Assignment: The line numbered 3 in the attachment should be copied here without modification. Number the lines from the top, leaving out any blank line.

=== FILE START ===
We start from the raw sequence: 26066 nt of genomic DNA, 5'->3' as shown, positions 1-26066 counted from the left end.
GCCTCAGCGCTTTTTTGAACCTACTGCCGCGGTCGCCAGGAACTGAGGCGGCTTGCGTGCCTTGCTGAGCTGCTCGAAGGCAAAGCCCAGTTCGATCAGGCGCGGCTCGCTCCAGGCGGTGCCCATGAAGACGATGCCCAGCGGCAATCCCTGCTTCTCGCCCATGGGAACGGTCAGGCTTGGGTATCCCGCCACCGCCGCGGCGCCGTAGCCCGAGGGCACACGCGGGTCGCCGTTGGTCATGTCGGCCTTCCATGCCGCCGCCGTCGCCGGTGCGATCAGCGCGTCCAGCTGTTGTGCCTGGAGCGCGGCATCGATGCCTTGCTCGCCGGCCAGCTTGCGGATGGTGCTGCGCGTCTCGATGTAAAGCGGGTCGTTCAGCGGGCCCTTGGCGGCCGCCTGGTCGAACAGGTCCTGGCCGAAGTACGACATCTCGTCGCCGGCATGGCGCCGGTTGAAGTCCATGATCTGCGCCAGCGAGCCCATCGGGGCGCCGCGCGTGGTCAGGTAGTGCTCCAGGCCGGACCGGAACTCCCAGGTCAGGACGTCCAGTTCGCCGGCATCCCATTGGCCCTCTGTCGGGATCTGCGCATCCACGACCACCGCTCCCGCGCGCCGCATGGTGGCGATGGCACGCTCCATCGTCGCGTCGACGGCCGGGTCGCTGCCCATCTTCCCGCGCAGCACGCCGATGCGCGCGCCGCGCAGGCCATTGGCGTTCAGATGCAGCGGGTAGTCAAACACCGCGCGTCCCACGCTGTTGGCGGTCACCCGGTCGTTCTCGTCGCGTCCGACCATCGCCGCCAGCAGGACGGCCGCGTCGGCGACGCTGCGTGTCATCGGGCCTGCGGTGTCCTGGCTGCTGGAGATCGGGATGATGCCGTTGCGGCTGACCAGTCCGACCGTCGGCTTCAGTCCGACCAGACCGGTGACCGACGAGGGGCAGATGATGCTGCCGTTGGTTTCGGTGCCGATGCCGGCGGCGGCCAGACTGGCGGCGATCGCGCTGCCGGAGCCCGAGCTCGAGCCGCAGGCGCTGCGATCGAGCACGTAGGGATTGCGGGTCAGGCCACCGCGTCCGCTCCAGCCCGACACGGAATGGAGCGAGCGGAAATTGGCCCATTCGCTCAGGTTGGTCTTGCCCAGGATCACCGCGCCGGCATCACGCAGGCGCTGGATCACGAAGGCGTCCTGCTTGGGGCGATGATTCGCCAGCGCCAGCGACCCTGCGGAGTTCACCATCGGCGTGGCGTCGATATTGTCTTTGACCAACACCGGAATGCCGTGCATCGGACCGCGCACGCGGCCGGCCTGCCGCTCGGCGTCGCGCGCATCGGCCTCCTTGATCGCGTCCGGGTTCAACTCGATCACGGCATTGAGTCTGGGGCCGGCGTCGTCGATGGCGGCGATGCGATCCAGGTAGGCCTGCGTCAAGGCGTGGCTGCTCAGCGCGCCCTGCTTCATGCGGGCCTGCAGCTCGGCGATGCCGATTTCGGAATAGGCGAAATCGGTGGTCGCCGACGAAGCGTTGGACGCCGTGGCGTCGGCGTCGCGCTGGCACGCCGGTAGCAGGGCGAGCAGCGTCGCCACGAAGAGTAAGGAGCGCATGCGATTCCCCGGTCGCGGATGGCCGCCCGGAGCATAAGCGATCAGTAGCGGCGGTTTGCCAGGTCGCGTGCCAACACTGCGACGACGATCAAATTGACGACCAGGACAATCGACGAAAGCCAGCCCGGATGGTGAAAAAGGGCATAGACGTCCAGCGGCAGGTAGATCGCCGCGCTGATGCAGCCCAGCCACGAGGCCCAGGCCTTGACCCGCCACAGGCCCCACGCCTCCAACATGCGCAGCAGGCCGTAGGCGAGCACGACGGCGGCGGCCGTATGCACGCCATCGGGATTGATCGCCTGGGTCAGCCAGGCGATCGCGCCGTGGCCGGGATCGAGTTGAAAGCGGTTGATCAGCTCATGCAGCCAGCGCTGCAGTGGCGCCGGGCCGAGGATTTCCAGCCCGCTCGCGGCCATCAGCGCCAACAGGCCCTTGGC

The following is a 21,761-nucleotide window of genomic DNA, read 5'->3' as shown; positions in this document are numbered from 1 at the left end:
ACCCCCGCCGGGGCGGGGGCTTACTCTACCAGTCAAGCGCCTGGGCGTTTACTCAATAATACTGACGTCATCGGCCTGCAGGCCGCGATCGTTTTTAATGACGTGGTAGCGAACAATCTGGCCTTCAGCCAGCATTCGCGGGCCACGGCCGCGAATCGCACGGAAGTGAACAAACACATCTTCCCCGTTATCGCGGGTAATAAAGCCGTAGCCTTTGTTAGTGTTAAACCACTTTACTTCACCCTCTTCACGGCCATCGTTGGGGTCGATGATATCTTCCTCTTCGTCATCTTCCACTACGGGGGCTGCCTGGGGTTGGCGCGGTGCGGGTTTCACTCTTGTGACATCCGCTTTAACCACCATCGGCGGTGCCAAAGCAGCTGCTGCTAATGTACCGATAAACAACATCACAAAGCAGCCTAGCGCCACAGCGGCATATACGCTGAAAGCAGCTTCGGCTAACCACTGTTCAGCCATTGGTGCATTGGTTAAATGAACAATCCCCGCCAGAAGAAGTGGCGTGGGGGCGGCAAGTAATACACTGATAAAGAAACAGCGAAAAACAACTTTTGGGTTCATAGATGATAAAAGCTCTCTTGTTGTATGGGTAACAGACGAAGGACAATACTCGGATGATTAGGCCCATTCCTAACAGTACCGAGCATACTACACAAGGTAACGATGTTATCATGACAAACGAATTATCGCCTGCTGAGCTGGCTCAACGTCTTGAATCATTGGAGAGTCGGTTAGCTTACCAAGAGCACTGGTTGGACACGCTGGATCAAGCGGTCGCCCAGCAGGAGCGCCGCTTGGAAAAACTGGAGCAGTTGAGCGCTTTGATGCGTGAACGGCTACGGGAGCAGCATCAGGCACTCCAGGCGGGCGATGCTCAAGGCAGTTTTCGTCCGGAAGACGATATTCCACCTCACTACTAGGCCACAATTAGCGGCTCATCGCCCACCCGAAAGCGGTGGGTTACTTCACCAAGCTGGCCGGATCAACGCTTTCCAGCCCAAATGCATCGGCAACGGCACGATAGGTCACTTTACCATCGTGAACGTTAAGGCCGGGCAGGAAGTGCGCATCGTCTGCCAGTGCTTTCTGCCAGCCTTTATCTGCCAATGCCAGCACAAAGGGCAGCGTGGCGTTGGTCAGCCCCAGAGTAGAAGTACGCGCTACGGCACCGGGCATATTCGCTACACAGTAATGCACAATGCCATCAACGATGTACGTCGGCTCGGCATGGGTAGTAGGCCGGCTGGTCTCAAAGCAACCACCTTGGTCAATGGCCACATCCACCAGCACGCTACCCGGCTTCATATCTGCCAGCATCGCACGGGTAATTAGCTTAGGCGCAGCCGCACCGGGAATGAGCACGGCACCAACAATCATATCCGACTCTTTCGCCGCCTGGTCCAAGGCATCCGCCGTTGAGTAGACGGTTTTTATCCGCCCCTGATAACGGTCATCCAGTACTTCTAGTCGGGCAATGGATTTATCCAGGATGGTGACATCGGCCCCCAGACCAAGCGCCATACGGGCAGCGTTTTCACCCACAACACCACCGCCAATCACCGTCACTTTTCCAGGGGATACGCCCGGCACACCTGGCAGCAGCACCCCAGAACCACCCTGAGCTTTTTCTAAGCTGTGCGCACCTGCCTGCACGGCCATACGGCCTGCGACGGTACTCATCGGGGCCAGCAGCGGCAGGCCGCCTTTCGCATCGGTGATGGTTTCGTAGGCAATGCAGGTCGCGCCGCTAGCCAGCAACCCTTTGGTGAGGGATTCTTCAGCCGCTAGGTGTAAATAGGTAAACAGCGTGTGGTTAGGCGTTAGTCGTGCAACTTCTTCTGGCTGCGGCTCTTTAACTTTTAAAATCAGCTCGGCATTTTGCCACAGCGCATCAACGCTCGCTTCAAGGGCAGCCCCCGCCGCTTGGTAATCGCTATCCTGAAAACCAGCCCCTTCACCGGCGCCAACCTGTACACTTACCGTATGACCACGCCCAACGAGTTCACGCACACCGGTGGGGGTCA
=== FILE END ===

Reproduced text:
The following is a 21,761-nucleotide window of genomic DNA, read 5'->3' as shown; positions in this document are numbered from 1 at the left end: